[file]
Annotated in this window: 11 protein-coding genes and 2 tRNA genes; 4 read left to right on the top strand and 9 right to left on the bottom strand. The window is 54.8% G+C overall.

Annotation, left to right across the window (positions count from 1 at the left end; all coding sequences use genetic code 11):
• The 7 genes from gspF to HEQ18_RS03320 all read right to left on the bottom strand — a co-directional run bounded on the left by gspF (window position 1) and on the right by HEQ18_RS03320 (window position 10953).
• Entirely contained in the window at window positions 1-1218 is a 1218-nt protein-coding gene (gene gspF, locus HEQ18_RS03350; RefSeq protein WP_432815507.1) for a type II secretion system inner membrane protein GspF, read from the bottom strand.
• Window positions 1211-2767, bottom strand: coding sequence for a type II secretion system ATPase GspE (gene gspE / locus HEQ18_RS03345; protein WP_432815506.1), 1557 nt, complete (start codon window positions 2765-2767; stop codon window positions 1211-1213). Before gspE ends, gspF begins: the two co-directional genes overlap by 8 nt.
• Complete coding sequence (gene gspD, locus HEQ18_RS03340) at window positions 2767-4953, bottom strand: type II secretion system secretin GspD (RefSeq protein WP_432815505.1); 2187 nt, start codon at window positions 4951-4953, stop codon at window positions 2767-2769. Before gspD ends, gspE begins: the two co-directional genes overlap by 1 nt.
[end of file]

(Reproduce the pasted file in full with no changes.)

Annotated in this window: 11 protein-coding genes and 2 tRNA genes; 4 read left to right on the top strand and 9 right to left on the bottom strand. The window is 54.8% G+C overall.

Annotation, left to right across the window (positions count from 1 at the left end; all coding sequences use genetic code 11):
• The 7 genes from gspF to HEQ18_RS03320 all read right to left on the bottom strand — a co-directional run bounded on the left by gspF (window position 1) and on the right by HEQ18_RS03320 (window position 10953).
• Entirely contained in the window at window positions 1-1218 is a 1218-nt protein-coding gene (gene gspF, locus HEQ18_RS03350; RefSeq protein WP_432815507.1) for a type II secretion system inner membrane protein GspF, read from the bottom strand.
• Window positions 1211-2767, bottom strand: coding sequence for a type II secretion system ATPase GspE (gene gspE / locus HEQ18_RS03345; protein WP_432815506.1), 1557 nt, complete (start codon window positions 2765-2767; stop codon window positions 1211-1213). Before gspE ends, gspF begins: the two co-directional genes overlap by 8 nt.
• Complete coding sequence (gene gspD, locus HEQ18_RS03340) at window positions 2767-4953, bottom strand: type II secretion system secretin GspD (RefSeq protein WP_432815505.1); 2187 nt, start codon at window positions 4951-4953, stop codon at window positions 2767-2769. Before gspD ends, gspE begins: the two co-directional genes overlap by 1 nt.